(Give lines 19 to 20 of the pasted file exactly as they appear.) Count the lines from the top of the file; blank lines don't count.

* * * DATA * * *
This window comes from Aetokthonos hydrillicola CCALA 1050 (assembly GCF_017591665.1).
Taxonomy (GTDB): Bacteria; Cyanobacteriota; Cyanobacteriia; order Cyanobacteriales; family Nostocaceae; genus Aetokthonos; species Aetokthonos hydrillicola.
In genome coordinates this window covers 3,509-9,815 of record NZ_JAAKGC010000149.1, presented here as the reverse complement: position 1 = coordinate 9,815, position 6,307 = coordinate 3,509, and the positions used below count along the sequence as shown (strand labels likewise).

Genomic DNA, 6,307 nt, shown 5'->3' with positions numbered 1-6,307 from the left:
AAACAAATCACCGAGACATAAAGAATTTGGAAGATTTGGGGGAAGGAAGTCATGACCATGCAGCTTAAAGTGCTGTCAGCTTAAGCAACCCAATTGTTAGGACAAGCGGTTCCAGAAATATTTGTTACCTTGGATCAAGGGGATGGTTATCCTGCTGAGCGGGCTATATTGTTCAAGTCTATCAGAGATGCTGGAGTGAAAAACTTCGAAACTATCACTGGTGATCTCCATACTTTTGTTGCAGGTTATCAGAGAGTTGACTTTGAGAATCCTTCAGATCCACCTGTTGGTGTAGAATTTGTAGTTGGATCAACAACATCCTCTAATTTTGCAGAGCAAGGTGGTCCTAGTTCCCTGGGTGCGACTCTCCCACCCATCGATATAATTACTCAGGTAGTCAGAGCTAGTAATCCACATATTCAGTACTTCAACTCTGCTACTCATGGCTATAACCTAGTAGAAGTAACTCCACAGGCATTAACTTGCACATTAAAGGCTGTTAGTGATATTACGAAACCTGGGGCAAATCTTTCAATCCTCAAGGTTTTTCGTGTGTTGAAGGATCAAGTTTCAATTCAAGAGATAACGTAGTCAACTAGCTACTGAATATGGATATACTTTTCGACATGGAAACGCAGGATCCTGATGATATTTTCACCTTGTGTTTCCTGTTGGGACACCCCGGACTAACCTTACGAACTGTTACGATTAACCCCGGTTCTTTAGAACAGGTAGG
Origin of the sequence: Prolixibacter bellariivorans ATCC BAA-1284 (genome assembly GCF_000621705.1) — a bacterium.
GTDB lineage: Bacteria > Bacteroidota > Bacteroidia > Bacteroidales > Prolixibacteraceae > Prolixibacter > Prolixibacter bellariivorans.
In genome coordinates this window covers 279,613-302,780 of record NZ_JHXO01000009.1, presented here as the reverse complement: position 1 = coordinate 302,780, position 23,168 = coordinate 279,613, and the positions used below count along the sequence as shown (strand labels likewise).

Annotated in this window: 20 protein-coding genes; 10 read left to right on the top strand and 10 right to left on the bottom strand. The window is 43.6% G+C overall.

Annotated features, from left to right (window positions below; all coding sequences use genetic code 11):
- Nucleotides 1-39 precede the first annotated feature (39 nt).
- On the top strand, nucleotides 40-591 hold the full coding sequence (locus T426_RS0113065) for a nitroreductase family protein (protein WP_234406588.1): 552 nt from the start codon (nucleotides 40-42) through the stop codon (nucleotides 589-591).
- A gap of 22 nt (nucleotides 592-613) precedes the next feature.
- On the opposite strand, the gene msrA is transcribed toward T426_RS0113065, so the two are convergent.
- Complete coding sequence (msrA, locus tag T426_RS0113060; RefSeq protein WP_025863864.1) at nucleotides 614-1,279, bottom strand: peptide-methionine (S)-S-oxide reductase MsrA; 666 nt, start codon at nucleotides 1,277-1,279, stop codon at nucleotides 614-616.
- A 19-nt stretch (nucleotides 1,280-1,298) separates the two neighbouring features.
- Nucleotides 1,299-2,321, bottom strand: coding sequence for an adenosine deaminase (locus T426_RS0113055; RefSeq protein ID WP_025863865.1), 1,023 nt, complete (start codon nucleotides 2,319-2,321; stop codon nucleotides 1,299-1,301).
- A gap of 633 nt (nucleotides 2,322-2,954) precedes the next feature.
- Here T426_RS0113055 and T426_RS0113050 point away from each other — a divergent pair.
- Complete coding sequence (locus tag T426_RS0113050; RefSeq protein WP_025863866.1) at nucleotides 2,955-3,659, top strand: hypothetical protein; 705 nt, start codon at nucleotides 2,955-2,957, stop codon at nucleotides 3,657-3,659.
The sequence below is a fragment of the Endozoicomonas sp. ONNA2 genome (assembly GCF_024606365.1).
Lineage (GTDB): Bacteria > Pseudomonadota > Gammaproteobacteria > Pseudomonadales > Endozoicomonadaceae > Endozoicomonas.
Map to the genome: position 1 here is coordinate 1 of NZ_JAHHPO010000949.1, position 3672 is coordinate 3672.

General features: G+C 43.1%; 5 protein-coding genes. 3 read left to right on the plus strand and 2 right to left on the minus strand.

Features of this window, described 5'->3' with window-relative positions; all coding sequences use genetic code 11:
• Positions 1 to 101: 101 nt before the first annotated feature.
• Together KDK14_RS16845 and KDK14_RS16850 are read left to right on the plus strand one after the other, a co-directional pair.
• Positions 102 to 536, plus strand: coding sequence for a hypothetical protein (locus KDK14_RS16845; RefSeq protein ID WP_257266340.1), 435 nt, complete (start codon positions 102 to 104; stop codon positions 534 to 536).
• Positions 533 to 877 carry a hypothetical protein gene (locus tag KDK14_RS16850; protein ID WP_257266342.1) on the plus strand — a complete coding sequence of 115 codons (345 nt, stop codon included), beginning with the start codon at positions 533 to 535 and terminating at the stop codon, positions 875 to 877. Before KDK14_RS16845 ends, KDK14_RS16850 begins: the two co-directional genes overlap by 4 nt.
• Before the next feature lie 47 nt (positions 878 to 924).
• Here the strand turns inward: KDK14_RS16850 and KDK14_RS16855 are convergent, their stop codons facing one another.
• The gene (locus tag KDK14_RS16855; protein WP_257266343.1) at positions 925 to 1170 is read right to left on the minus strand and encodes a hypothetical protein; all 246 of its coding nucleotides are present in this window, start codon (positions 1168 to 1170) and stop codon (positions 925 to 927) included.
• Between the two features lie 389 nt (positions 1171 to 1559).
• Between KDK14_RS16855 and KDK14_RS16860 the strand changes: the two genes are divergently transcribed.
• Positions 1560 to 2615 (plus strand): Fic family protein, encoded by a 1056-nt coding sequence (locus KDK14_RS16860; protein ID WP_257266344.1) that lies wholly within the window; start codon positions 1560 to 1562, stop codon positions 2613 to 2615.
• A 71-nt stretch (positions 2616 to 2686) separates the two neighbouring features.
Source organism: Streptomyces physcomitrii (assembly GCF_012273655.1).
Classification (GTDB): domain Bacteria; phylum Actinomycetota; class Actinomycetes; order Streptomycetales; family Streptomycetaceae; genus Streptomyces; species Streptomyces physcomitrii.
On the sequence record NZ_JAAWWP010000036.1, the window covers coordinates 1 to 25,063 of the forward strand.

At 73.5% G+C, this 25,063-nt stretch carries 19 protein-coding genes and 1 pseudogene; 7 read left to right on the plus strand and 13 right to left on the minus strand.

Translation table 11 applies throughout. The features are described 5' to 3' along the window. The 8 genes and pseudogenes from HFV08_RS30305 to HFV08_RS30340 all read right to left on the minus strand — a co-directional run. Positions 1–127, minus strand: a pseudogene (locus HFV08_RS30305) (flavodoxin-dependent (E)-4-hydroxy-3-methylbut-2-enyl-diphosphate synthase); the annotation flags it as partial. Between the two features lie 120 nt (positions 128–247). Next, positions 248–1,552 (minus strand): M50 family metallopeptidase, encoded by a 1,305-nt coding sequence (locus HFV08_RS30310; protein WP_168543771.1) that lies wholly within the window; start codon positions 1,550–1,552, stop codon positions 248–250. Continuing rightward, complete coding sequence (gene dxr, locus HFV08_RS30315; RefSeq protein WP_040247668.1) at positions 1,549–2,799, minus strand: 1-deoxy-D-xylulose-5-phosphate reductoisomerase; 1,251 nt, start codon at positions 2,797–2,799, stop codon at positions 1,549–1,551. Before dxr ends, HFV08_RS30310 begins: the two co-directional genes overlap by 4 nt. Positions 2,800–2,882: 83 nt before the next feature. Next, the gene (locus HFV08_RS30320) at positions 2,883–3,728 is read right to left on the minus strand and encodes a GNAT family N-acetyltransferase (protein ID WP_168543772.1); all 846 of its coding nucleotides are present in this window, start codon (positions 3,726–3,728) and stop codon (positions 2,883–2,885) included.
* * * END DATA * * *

- Here T426_RS0113055 and T426_RS0113050 point away from each other — a divergent pair.
- Complete coding sequence (locus tag T426_RS0113050; RefSeq protein WP_025863866.1) at nucleotides 2,955-3,659, top strand: hypothetical protein; 705 nt, start codon at nucleotides 2,955-2,957, stop codon at nucleotides 3,657-3,659.